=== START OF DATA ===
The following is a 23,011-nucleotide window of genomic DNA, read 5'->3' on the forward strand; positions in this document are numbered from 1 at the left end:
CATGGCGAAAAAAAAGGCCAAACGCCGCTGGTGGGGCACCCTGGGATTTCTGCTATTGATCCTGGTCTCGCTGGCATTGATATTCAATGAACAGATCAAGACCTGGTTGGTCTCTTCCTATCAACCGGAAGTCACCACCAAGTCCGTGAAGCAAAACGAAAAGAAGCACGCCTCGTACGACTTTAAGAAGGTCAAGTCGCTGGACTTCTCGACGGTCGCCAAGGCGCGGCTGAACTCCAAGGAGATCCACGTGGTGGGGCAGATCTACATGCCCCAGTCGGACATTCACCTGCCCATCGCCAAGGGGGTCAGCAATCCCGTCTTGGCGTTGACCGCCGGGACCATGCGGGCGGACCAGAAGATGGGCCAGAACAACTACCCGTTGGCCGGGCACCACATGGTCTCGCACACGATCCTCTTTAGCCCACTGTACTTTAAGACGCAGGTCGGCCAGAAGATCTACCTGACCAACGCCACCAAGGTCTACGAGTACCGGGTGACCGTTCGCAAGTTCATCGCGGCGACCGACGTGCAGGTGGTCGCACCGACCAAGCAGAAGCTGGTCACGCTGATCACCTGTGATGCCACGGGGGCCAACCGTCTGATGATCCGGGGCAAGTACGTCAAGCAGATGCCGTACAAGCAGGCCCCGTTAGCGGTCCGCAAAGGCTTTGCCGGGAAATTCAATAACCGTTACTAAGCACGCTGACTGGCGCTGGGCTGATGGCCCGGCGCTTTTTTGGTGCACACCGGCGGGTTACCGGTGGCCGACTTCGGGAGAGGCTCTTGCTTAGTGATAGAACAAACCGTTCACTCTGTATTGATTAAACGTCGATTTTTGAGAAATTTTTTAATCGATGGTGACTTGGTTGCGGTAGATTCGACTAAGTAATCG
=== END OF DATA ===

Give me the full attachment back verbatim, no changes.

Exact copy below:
The following is a 23,011-nucleotide window of genomic DNA, read 5'->3' on the forward strand; positions in this document are numbered from 1 at the left end:
CATGGCGAAAAAAAAGGCCAAACGCCGCTGGTGGGGCACCCTGGGATTTCTGCTATTGATCCTGGTCTCGCTGGCATTGATATTCAATGAACAGATCAAGACCTGGTTGGTCTCTTCCTATCAACCGGAAGTCACCACCAAGTCCGTGAAGCAAAACGAAAAGAAGCACGCCTCGTACGACTTTAAGAAGGTCAAGTCGCTGGACTTCTCGACGGTCGCCAAGGCGCGGCTGAACTCCAAGGAGATCCACGTGGTGGGGCAGATCTACATGCCCCAGTCGGACATTCACCTGCCCATCGCCAAGGGGGTCAGCAATCCCGTCTTGGCGTTGACCGCCGGGACCATGCGGGCGGACCAGAAGATGGGCCAGAACAACTACCCGTTGGCCGGGCACCACATGGTCTCGCACACGATCCTCTTTAGCCCACTGTACTTTAAGACGCAGGTCGGCCAGAAGATCTACCTGACCAACGCCACCAAGGTCTACGAGTACCGGGTGACCGTTCGCAAGTTCATCGCGGCGACCGACGTGCAGGTGGTCGCACCGACCAAGCAGAAGCTGGTCACGCTGATCACCTGTGATGCCACGGGGGCCAACCGTCTGATGATCCGGGGCAAGTACGTCAAGCAGATGCCGTACAAGCAGGCCCCGTTAGCGGTCCGCAAAGGCTTTGCCGGGAAATTCAATAACCGTTACTAAGCACGCTGACTGGCGCTGGGCTGATGGCCCGGCGCTTTTTTGGTGCACACCGGCGGGTTACCGGTGGCCGACTTCGGGAGAGGCTCTTGCTTAGTGATAGAACAAACCGTTCACTCTGTATTGATTAAACGTCGATTTTTGAGAAATTTTTTAATCGATGGTGACTTGGTTGCGGTAGATTCGACTAAGTAATCG